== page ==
COLUMBUS, Ga. (WRBL) – The Mercer School of Medicine hosted a dedication ceremony Friday afternoon for supporters who enabled Mercer University to expand its school of medicine to Columbus.

The public-private partnership was hailed by Mercer President William D. Underwood and Med School Dean Dr. Jean Sumner for the eventual end result — more Georgia doctors practicing in underserved communities.

Underwood and Sumner shared how the success of bringing Mercer University’s School of Medicine to Columbus to improve the state of the community as possible through various sources coming together to provide a solution.

“I think this endeavor demonstrates how challenges, even big challenges can be solved when we come together with a common purpose,” Underwood said. “On behalf of the second oldest institution of higher learning in Georgia, an institution chartered by the general assembly 190 years ago to serve the public interests of Georgia, we’re proud to be a part of this effort, we are proud to call this community home.”

Sumner called it a great day.

“I’m filled with gratitude and emotion about this community,” said Sumner “So many of you contributed and there is no way to express the thanks that I and Mercer feel for allowing us to be part of this great community.”

And the finished $38.5 million product has turned out to be something that is exceeded expectations. 

“It is a project that got better as it went,” said Brad Turner, a Columbus philanthropist. “And, I think, it has turned out at this point in time better than I ever expected.” 

Brad Turner was part of the effort to raise nearly $15 million in private funds to make the new campus a possibility. The riverfront location was made possible by a land donation from TSYS/Global Payments.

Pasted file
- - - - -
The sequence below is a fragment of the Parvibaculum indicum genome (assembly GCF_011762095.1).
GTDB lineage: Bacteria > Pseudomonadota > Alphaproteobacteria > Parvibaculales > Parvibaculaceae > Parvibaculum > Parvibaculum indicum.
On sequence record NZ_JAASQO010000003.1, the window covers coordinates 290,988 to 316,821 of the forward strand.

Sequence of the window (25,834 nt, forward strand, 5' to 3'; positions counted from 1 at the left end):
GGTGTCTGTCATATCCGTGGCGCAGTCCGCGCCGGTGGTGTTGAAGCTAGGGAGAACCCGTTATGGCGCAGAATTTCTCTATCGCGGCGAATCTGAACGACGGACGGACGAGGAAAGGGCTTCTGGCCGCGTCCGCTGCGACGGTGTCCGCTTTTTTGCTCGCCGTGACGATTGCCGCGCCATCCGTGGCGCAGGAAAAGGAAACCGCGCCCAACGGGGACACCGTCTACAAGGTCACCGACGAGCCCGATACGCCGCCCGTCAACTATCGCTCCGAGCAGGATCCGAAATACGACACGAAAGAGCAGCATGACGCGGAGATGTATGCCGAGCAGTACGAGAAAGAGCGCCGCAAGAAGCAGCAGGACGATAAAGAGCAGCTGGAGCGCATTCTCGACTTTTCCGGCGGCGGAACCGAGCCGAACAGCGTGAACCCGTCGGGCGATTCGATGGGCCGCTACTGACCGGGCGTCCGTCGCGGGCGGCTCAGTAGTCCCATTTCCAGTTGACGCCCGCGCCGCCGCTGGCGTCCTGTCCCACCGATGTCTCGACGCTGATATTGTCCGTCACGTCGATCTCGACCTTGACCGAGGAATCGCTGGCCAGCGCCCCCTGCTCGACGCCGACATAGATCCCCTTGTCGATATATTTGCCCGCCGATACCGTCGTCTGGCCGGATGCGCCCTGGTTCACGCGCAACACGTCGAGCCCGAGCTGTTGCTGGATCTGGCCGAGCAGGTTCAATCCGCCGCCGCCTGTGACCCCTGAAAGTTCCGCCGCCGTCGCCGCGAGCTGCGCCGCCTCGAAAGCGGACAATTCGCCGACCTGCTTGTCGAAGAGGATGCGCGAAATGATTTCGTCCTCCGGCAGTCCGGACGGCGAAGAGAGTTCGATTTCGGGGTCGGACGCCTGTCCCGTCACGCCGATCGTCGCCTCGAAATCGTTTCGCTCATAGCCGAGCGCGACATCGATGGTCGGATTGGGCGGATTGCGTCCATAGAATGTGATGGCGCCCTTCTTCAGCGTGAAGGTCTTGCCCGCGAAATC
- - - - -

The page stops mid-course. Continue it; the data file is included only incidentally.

And seeing the finished product has left Global Payments Chairman Troy Woods with one word to describe it. 

“Pride,” Woods said. “Congratulations to Bill and John and all the people at Mercer. People like Jimmy Elder who went over to Mercer many years ago to try and convince them to put together a plan and come to Columbus.” 

First Baptist Church pastor Jimmy Elder, Rep. Richard Smith, Columbus attorney Pete Robinson, and philanthropist and Mercer Trustee Tom Black were the ones who made the original pitch to Underwood. 

“I want to just ask you to remember with Richard and me Pete Robinson and Tom Black. Just take a moment and hold that in your heart. And thank God for those two gentlemen and let the Lord let them see from heaven what’s taking place today.” 

Mercer will educate 240 physicians when the campus is running at full capacity. The school is partnering with the state to educate Georgians to practice medicine in the state – especially in the rural and underserved parts. 

“I will be honest with you, I think the potential for what it’s going to mean to our community, the impact it is going to have in not only healthcare but economic development, in so many ways I think it’s going to be more than we can imagine,” Turner said.

Retired Columbus OB/GYN physician Cecil Whitaker knows what this infusion of doctors will mean for Columbus and West Georgia. 

“It’s huge,” Whitaker said. “We need people to fill the retirement of many people who are leaving medicine at this time. And this school being located here, and training people here will afford a huge pipeline to help fill what we need in Columbus. And not just here but in our surrounding communities.”